for charles “doc” austin(1930 --
what turned u around, doc? thirteen is much too young to
die. what about-faced u? snatched u from that blissful peace,
from free floating out of yr body, looking down on
it from above & peristaltically moving
thru’ that surreal tunnel heading inevitably
to the brightest of lights? perhaps it was the music.
those buzzing, ringing near death tonalities that
were surely soundsign auguries pronouncing yr life
course meet & yr destiny in accord with divine
sanction. yr uncle’s second sight informed him, but his
physician’s skill convinced him, & he told yr loved ones
u had turned around, had broken death’s tenacious grip.
resolute, for better or worse, u were coming back.
although the magic city birthed u, fey destiny,
masquerading as the low down dirty blues drove u
from miami, dropped u in memphis in the loving
care of a fairy tale uncle who clothed u, fed u,
kept a roof over yr head, nursed u back from the edge
of pneumonitic death, bought u yr first saxophone,
a shiny soprano to help you strengthen yr lungs.
u poured into that conical tube of thin nickel
plated metal all the rage rending anguish of a
father’s abandonment, all the profound sorrow of
having to leave one’s mother, all the existential
terror of wrestling with death that a thirteen year old
could hold, contain; & u learned to really play that horn!
played so well that u picked up five dollar gigs on beale
street with b.b. king, in the house band at the mitchell
hotel. played the summer “carni” circuit when school let
out, flexing yr big fifteen year old chops from the big
easy to atlanta & points north – coming of age,
meeting diz who nudged u thru’ liminality to
rites of entry – & u won a talent show at the
handy theater & a music scholarship to
philander smith college; transferred to tennessee state
just to attend the school that topped the best jazz band polls.
played at clubs in nashville, for the great glee clubs
at t.s.u. & fisk, learned theory from quentin banks
who taught u how to write & play music differently.
left college for the navy, joined a vice admiral’s
flagship jazz band, even played the ed sullivan show.
did some woodshedding, studied theory with dave brubeck’s
brother. kept up with what diz was doing & listening
to & returned to tennessee state to finish yr
degrees. came home to miami-dade, reunited
with yr mother. married, had children, taught school during
the day, starred in the jazz band at the hampton house at
night, where mlk & malcolm x stayed when in the
magic city, where everyone who was anyone in jazz came
to play. u were the first black jazz man to integrate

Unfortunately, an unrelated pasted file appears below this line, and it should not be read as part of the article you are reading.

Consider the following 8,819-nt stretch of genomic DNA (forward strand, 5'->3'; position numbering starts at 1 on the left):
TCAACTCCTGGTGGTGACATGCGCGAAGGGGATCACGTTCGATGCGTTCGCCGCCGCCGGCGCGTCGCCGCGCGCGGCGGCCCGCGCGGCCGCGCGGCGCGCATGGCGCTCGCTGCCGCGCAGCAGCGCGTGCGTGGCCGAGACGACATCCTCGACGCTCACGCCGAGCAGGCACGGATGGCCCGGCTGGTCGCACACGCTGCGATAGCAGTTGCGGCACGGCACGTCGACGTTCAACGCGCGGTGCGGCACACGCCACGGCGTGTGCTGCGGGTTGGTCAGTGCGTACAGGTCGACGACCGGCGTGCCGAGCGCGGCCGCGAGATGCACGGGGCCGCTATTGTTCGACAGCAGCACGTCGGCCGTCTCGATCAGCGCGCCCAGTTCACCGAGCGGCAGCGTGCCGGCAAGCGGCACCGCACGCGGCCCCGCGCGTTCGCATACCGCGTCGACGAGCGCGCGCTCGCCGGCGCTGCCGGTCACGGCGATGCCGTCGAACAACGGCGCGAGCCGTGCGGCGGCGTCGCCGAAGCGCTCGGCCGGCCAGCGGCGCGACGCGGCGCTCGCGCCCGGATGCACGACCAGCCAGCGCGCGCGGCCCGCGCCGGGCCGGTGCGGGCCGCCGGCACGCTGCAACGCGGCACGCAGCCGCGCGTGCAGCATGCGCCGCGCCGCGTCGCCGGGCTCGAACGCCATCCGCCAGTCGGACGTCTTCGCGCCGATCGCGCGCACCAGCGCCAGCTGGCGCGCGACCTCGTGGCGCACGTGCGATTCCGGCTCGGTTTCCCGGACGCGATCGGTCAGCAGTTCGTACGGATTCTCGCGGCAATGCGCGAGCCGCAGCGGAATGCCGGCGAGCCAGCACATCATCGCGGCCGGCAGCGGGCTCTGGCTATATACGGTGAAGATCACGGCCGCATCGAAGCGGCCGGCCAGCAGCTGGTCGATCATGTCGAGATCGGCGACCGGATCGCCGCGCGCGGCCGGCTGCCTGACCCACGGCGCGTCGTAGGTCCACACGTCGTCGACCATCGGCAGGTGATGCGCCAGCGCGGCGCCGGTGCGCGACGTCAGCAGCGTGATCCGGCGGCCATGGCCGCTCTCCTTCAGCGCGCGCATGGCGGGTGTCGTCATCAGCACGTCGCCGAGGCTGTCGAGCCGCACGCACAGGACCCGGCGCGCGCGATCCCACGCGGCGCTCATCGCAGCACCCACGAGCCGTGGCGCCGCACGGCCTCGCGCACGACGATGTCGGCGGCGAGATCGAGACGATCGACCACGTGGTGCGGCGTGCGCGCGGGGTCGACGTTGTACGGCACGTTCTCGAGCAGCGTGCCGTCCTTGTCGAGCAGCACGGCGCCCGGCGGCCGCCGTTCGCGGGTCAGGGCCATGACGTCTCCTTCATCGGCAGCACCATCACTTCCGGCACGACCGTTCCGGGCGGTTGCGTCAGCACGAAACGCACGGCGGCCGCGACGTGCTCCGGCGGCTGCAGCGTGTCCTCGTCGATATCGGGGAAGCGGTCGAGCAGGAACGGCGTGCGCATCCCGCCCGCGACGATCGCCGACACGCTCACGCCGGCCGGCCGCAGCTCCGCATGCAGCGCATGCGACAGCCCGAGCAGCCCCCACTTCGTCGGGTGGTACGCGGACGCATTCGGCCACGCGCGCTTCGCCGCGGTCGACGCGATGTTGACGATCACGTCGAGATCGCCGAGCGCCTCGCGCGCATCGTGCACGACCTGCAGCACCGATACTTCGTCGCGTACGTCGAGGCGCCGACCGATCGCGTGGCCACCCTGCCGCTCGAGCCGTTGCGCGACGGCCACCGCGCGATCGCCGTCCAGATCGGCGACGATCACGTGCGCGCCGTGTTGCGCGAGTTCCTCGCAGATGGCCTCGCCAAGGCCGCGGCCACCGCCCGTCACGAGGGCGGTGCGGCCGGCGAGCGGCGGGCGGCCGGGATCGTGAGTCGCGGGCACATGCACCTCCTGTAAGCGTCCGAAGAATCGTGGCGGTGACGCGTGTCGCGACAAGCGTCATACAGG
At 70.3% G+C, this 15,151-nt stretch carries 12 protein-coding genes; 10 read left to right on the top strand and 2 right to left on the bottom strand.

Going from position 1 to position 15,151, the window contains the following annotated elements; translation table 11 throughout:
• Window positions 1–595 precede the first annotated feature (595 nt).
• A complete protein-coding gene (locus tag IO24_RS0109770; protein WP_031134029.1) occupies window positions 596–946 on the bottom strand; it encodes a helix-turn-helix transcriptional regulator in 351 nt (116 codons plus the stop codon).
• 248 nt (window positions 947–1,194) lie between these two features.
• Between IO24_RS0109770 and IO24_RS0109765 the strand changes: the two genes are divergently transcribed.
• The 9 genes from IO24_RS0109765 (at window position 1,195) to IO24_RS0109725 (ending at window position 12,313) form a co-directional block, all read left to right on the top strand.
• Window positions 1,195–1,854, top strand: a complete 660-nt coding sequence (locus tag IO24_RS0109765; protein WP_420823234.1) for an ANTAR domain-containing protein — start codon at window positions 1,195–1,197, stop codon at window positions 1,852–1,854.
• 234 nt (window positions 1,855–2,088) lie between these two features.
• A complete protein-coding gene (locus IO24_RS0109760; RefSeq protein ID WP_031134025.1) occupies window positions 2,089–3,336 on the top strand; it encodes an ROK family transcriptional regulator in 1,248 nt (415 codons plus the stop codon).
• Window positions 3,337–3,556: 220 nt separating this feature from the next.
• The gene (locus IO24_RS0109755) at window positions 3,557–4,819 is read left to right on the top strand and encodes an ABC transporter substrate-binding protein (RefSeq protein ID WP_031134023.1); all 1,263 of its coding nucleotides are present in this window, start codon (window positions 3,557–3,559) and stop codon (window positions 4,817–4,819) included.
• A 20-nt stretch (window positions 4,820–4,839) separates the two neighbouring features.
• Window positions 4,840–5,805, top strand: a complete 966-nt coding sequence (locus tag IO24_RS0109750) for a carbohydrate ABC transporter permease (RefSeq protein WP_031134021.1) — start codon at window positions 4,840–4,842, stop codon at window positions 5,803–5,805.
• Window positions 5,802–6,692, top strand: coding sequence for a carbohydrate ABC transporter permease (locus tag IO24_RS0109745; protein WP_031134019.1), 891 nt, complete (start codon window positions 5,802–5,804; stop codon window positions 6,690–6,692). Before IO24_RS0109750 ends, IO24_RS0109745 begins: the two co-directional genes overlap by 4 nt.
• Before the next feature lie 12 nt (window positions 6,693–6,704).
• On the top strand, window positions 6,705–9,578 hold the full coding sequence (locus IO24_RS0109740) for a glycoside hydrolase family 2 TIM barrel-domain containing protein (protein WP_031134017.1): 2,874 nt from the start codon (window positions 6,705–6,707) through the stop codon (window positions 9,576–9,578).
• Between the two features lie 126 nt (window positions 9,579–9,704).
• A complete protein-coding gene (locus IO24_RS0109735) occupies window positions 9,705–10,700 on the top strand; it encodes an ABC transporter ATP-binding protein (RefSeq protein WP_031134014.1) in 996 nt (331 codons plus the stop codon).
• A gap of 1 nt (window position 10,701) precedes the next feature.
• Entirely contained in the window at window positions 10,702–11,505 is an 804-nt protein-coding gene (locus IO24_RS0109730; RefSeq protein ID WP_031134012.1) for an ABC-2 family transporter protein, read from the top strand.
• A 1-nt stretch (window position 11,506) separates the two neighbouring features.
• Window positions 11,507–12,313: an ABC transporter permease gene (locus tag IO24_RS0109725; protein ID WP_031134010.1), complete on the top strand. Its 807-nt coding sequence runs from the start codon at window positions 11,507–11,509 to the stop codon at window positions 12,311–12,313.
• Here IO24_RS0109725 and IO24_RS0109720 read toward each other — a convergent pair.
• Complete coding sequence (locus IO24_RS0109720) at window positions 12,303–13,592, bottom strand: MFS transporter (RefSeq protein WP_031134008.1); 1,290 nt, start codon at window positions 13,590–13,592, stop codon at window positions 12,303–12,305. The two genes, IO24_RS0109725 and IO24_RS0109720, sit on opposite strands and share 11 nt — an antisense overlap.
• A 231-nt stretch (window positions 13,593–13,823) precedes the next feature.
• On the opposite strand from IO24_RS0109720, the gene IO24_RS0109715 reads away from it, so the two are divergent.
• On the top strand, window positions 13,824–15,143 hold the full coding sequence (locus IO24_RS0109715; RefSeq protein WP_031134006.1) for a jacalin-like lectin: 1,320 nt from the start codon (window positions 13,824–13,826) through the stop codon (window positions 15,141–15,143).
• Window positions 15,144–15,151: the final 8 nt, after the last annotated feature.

miami beach, the eden roc & the fountainbleau
hotels – a living miami legend in yr time.
dizzy told u that when he first heard the music of
the pygmies, with their dense contrapuntal communal
improvisations & complex polyphony, he
thought he was hearing music that he had written. for
u, it was the mystical & distinctive sound of
the japanese five toned scales, the tonal images
that reconstructed stravinski’s fleeting vision of
a pagan ritual where a young girl danced herself
to death, those asymmetrical rhythms, percussive
dissonance, polyrhythms, polytonality;
the layering of persistently repeating themes
& melodic fragments that reeked of west africa;
that sent u creatively spinning, zoning, fuguing!
seek & ye shall find & u found all of those sounds &
blends & complements in the moog synthesizer. when
wendy carlos was switching on bach, u switched on
joe galivan & the two of u realized a
mutualistic symbiosis between woodwind, reed
& moog. galivan’s digital rhythm section freed
up yr restless saxophones, yr flutes, yr english horn
& oboe; freed u up to go where too few save trane,
pharoah, shepp & ayler dared to go. u gave him real
percussive freedom – to play melodies, chordal bass
lines, let him erase the boundaries of rhythm &
beat – freed him from just keeping time! the music took the
two of you to europe – communist romania.
under nixon’s cold war policy u won a state
department grant & were selected to play at the
opening of the new american library
in august ’69 in a pre-war mansion near
the heart of bucharest. booked with no less than the great
american composer, george crumb, & the winners
of the tchaikovsky piano competition. u
& galivan fired those romanians up with yr
music, had them screaming for more! a foreshadowing
of the university college london’s yearly
saxophone festival in the early seventies
where u were the only american saxophone
player invited back for ten consecutive years!
u have had a fully elaborated life, doc,
& at every stage a peak experience. u have
known & played with some of the great musicians of our
time, have won acclaim as a player, conductor &
creator. u have followed yr muse, explored the edgy, outer
limits of yr creativity, but found the time to
provide for & raise yr own children, eschewing the
lucrative & salacious enticements of the road.
u always came home, spared them the angst of abandonment
that u knew all too well & they grew to make u proud.
& those other children, the very ones u taught, trained
& mentored? that u touched their lives with music is worth
more than any honor or award bestowed on u.
© Joseph McNair;2010